Monday, 29 December 2014

For Anorexic Men, the Focus Is on Muscle


Collected data shows a 'paradox,' with men becoming malnourished as they try to bulk up

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WebMD News from HealthDay

By Alan Mozes

HealthDay Reporter

MONDAY, Dec. 29, 2014 (HealthDay News) -- Anorexia is typically associated with women, but a new report finds that men -- especially men obsessed with muscularity -- can develop the eating disorder, too.

The Canadian researchers noted that an estimated 10 percent or more of anorexia patients are thought to be male, though the actual number may be significantly higher. There was also a slightly larger proportion of gays with anorexia than is seen in women with the illness, the study found.

"We know that anorexia does touch more women, but even though many parents, and even medical professionals, don't realize it, it's also among boys and men," said study lead author Dominique Meilleur, an associate professor of psychology who studies adolescence and eating disorders at the University of Montreal.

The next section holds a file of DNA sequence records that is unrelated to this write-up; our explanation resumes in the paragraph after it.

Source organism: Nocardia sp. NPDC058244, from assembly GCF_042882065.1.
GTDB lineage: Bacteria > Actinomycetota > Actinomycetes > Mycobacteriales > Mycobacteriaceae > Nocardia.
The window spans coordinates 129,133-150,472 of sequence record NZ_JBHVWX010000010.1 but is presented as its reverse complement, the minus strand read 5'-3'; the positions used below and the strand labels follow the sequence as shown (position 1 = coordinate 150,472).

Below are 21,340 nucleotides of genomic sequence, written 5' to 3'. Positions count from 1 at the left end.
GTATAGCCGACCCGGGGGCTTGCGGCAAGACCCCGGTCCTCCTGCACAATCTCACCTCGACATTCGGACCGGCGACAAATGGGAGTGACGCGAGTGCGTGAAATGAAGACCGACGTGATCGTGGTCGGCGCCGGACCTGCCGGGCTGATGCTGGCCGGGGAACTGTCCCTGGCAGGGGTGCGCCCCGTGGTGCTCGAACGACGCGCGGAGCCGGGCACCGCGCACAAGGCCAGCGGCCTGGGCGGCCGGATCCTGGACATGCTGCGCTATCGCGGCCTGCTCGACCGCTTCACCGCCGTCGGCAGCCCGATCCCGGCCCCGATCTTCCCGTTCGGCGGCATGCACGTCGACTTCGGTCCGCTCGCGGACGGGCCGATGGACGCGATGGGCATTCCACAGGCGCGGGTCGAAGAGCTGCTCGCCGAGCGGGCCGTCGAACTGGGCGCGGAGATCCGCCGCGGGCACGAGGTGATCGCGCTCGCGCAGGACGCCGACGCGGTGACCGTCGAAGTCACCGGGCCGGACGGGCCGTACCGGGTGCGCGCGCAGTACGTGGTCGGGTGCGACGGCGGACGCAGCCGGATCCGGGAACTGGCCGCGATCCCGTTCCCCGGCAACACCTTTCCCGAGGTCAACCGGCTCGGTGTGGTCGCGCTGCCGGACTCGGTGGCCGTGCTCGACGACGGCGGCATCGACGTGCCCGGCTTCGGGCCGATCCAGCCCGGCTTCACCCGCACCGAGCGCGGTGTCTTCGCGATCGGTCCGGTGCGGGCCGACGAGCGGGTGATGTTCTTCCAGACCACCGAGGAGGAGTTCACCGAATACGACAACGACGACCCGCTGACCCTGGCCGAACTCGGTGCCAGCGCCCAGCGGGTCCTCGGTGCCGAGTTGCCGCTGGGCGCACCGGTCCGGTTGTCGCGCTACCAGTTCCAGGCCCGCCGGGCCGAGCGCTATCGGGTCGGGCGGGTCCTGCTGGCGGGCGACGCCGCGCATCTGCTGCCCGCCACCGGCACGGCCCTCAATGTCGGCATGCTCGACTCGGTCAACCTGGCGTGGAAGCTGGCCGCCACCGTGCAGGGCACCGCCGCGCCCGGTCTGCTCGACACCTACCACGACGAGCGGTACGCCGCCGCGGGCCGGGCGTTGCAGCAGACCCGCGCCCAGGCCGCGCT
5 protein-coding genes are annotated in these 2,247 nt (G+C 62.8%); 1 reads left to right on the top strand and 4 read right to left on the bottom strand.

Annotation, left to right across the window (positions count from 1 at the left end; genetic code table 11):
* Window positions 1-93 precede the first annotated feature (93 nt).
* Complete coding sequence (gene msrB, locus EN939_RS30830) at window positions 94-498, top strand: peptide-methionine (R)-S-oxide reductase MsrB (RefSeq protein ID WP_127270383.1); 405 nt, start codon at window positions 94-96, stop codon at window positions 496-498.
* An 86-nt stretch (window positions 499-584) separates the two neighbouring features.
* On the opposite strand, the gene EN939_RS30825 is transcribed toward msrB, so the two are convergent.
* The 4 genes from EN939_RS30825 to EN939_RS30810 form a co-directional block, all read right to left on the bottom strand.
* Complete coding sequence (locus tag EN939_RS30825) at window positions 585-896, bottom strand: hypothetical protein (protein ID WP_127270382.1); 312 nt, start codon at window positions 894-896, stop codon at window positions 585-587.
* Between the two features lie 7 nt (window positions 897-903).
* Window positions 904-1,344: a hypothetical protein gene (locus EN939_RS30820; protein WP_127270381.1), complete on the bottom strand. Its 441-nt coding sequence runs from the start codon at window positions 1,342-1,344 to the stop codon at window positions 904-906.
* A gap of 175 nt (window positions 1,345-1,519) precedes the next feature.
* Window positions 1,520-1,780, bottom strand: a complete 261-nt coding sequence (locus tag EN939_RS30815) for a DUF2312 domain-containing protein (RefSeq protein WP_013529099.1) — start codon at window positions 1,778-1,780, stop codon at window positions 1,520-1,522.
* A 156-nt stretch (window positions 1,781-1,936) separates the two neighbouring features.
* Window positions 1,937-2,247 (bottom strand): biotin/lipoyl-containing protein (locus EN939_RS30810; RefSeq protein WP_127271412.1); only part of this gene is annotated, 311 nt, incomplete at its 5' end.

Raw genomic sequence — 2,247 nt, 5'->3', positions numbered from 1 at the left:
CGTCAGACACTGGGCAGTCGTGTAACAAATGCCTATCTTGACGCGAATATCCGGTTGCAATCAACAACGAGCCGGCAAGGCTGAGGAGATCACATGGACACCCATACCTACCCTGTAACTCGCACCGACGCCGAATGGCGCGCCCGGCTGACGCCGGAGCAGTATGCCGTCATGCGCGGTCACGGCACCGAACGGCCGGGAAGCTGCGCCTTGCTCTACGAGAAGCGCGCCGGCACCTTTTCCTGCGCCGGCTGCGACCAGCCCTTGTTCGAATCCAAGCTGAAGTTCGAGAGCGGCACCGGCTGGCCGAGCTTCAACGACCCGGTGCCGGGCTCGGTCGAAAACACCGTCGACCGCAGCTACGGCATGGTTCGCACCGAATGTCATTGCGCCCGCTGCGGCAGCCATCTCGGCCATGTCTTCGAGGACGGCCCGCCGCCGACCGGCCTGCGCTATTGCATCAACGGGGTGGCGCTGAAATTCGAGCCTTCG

"The problem is that the subject hasn't been studied enough among men, so we don't even know if the symptoms we use to measure for anorexia are appropriate for men, because they are mainly developed for women," Meilleur added.

One big gender difference: While female patients tend to place an excessive focus on food control and/or food rejection, male patients tend to focus more on excessive exercise and muscle gain.

In their research, Meilleur's team focused on 24 studies conducted in English or French between 1994 and 2011. Together, the studies included 279 male anorexia patients between ages 11 and 36 (at an average age of 18). All had been hospitalized for severe malnutrition.

In some but not all of the studies, patient characteristics were noted. Viewpoints on weight were collected from about a quarter of the male patients. Among those patients, nearly half said they were afraid of gaining weight and becoming fat and about the same number said they were unhappy with their current weight and wanted to lose more.

About a third of the men and boys studied were asked about their sense of "body image." Nearly two-thirds of them said that their dissatisfaction with their body stemmed from a desire for increased muscle mass and lower body fat.

source : For Anorexic Men, the Focus Is on Muscle

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